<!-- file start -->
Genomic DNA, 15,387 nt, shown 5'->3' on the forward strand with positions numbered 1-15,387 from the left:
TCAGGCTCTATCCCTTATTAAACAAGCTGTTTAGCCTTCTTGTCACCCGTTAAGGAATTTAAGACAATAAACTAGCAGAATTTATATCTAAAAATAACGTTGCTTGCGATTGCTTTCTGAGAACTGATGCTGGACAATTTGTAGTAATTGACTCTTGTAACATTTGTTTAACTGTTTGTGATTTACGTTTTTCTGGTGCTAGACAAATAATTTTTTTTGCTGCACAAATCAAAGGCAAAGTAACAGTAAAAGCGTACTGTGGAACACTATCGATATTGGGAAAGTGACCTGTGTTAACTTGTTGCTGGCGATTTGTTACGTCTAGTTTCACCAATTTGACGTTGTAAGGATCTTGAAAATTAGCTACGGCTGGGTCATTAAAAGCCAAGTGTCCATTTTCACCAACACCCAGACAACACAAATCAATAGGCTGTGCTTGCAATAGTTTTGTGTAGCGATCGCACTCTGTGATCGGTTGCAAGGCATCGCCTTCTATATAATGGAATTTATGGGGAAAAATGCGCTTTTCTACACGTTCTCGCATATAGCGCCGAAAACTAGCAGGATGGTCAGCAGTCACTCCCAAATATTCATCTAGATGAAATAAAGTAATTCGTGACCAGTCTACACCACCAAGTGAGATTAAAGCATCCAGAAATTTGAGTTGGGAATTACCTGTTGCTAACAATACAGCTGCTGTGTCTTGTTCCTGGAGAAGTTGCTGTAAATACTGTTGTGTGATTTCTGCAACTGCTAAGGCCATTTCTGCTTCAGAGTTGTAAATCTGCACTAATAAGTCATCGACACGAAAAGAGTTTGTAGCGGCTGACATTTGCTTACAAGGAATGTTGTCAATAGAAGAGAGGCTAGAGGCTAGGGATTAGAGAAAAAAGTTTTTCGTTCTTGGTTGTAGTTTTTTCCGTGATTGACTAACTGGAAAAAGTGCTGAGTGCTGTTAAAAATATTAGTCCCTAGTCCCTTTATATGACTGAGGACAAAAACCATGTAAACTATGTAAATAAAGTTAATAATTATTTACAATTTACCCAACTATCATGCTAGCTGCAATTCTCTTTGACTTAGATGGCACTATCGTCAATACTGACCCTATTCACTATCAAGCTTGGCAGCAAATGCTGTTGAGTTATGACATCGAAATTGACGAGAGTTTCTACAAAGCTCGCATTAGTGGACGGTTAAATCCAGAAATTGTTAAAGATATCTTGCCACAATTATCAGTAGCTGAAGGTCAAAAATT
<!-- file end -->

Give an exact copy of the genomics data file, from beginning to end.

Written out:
Genomic DNA, 15,387 nt, shown 5'->3' on the forward strand with positions numbered 1-15,387 from the left:
TCAGGCTCTATCCCTTATTAAACAAGCTGTTTAGCCTTCTTGTCACCCGTTAAGGAATTTAAGACAATAAACTAGCAGAATTTATATCTAAAAATAACGTTGCTTGCGATTGCTTTCTGAGAACTGATGCTGGACAATTTGTAGTAATTGACTCTTGTAACATTTGTTTAACTGTTTGTGATTTACGTTTTTCTGGTGCTAGACAAATAATTTTTTTTGCTGCACAAATCAAAGGCAAAGTAACAGTAAAAGCGTACTGTGGAACACTATCGATATTGGGAAAGTGACCTGTGTTAACTTGTTGCTGGCGATTTGTTACGTCTAGTTTCACCAATTTGACGTTGTAAGGATCTTGAAAATTAGCTACGGCTGGGTCATTAAAAGCCAAGTGTCCATTTTCACCAACACCCAGACAACACAAATCAATAGGCTGTGCTTGCAATAGTTTTGTGTAGCGATCGCACTCTGTGATCGGTTGCAAGGCATCGCCTTCTATATAATGGAATTTATGGGGAAAAATGCGCTTTTCTACACGTTCTCGCATATAGCGCCGAAAACTAGCAGGATGGTCAGCAGTCACTCCCAAATATTCATCTAGATGAAATAAAGTAATTCGTGACCAGTCTACACCACCAAGTGAGATTAAAGCATCCAGAAATTTGAGTTGGGAATTACCTGTTGCTAACAATACAGCTGCTGTGTCTTGTTCCTGGAGAAGTTGCTGTAAATACTGTTGTGTGATTTCTGCAACTGCTAAGGCCATTTCTGCTTCAGAGTTGTAAATCTGCACTAATAAGTCATCGACACGAAAAGAGTTTGTAGCGGCTGACATTTGCTTACAAGGAATGTTGTCAATAGAAGAGAGGCTAGAGGCTAGGGATTAGAGAAAAAAGTTTTTCGTTCTTGGTTGTAGTTTTTTCCGTGATTGACTAACTGGAAAAAGTGCTGAGTGCTGTTAAAAATATTAGTCCCTAGTCCCTTTATATGACTGAGGACAAAAACCATGTAAACTATGTAAATAAAGTTAATAATTATTTACAATTTACCCAACTATCATGCTAGCTGCAATTCTCTTTGACTTAGATGGCACTATCGTCAATACTGACCCTATTCACTATCAAGCTTGGCAGCAAATGCTGTTGAGTTATGACATCGAAATTGACGAGAGTTTCTACAAAGCTCGCATTAGTGGACGGTTAAATCCAGAAATTGTTAAAGATATCTTGCCACAATTATCAGTAGCTGAAGGTCAAAAATT